Wednesday, June 24, 2009

What works?: what the research says

In the US, Congress and other educational policymakers have made some funding sources available only to schools that implement educational reforms with high-quality evidence of effectiveness. In an extensive meta-analysis, Borman et al (2003) reviewed research on the achievement effects of externally developed school improvement programs in the US known as whole-school or comprehensive school reforms (CSR). They also synthesised research on the effects of the 29 most widely implemented CSR. Borman et al identified three CSR models that met the highest standard of evidence to show that across varying contexts and varying study designs, their effects are relatively robust and, in general, can be expected to improve students’ test scores: Direct Instruction, School Development Program and Success for all.

Direct Instruction
Developer: Siegfried Engelmann (University of Oregon). Primary goal: Improve academic performance so that by fifth grade, students are at least a year and a half beyond grade level.
Main features:
1. Field-tested reading, language arts, and math curricula.
2. Highly scripted lesson strategies.
3. Extensive writing.
4. Highly interactive lessons presented to small groups of students, flexible grouping students by performance level, frequent assessment of student progress, no pull-out programs.

For Grades K-6. Detailed materials provide by publisher.

School Development Program

Developer: James Comer, Yale University, New Haven, CT.
Primary goal: Mobilize entire community of adult caretakers to support students' holistic development to bring about academic success.
Main features:
1. Three teams (school planning and management team, student and staff support team, parent team).
2. Three operations (comprehensive school plan, staff development plan, monitoring and assessment).
3. Three guiding principles (no-fault, consensus, collaboration).

For Grades K-12. Training and manual provided with teaching materials.

Success for All

Developer: Robert Slavin, Nancy Madden, and a team of developers from Johns Hopkins University. Now based at the Success for All Foundation in Baltimore.
Primary goal: Guarantee that every child will learn to read.
Main features:
1. Research-based, prescribed curriculum in the areas of reading, writing, and language arts.
2. One-to-one tutoring, family support team, cooperative learning, on-site facilitator, and building advisory team.

For Grades Pre-K-8. Usually, all materials are provided. Training required.
A number of schools in Australia belong to the National Schools Network which has strong links to the work of the Coalition of Essential Schools:
Developer: Ted Sizer, Brown University, Providence,RI. Now based in Oakland, CA.
Primary goal: Help create schools where students learn to use their minds well.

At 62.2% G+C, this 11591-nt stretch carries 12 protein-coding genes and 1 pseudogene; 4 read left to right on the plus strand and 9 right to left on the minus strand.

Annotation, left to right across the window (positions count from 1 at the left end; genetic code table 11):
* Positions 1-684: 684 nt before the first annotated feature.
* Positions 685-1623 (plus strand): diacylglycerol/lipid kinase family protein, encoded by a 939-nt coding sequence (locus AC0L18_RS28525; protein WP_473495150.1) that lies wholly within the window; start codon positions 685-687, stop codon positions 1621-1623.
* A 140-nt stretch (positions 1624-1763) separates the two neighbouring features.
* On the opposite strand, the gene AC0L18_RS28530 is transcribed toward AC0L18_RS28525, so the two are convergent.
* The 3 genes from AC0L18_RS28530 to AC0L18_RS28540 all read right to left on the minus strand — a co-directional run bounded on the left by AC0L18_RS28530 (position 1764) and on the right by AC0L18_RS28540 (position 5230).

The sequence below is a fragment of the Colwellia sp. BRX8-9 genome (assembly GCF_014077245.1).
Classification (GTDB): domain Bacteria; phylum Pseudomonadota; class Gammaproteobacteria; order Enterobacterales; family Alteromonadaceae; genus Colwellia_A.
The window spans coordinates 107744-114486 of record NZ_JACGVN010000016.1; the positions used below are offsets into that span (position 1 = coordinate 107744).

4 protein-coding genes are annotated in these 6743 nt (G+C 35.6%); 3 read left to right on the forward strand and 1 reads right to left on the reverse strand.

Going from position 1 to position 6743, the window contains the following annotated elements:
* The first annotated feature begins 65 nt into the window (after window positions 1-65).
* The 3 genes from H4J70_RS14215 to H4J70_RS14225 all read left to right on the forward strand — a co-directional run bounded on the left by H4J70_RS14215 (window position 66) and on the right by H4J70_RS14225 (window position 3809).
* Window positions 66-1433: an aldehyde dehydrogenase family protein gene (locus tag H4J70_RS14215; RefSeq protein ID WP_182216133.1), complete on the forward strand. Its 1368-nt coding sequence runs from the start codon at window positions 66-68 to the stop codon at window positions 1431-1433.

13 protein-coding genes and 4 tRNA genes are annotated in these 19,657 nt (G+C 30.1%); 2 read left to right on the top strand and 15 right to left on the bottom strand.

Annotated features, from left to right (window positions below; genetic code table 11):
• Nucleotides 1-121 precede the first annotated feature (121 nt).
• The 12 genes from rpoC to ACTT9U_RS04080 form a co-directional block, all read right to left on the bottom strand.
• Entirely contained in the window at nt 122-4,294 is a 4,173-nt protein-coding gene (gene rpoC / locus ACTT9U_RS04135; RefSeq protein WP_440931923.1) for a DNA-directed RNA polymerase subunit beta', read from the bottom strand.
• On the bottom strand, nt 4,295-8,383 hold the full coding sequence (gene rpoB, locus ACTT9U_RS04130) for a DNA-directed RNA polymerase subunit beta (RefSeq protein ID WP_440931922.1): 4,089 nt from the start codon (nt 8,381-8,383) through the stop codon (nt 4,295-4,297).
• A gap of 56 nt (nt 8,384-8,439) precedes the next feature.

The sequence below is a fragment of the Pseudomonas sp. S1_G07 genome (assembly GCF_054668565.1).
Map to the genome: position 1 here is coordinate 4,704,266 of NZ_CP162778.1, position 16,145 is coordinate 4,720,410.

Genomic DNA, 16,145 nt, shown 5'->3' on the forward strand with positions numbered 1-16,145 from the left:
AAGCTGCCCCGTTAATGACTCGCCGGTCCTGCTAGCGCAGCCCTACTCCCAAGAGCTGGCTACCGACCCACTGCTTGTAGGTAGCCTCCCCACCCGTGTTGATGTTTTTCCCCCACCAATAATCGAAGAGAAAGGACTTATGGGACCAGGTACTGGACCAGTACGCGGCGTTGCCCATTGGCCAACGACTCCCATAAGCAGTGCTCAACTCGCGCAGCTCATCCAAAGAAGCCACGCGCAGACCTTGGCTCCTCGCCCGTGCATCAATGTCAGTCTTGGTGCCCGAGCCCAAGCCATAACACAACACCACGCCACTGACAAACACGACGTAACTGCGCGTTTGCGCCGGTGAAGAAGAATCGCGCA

Main features:
1. Set of Ten Common Principles on which schools base their practice.
2. Personalized learning.
3. Mastery of a few essential subjects and skills.
4. Graduationb y exhibition.
5. Sense of community.
6. Instruction and organization depend on how each school interprets the Common Principles (may involve interdisciplinaryin struction, authentic projects, etc.).

For Grades K-12. No materials. Range of training options mostly provided by regional centers.


Comprehensive School Reform and Achievement: A Meta-Analysis Author(s): Geoffrey D. Borman, Gina M. Hewes, Laura T. Overman, Shelly Brown Source: Review of Educational Research, Vol. 73, No. 2 (Summer, 2003), pp. 125-230 Published by: American Educational Research Association

Tuesday, June 16, 2009

Working Group forms three teams

Curriculum Design Team: The purpose of this team is to draw upon current research and best practice approaches to develop a curriculum that engages young people who are not well served by traditional educational pathways. It will draw upon Big Picture Education Australia Design Principles, small and urban schools research in the US, whole school change research and creative pathways projects in the UK, and research within the tradition of making a difference in Australia.

Community Engagement Team: The purpose of this team is to provide tangible and correct information about the Project to young people, their families and interested community members. The team will consult frequently with these groups, and work to ensure that their concerns, hopes and opinions are incorporated into the Pathways Project.

Strategic Planning Team: The purpose of this team is to liaise with key individuals and organisations external to the project. This team will consider matters such as funding, infrastructure, human resources, OH&S, etc

Members of the Pathways Project gathered at the University of Sydney on May 15

We acknowledged the importance of a personalised, localised response to young people that listens closely to their needs. We agreed to work together in the following ways:
  • Build a partnership with purpose
  • Recognise the importance of innovators and instigators with big ideas
  • Do what needs to be done to make it work
  • Turn failure into success
  • Commit to engaging young people and families
  • Bring together different perspectives
  • Involve community members and organisations
  • Build relationships of trust
  • Reject one-size-fits-all
  • Secure commitment and funding
  • Build consensus among partners
  • Support a two-way process
  • Sustainably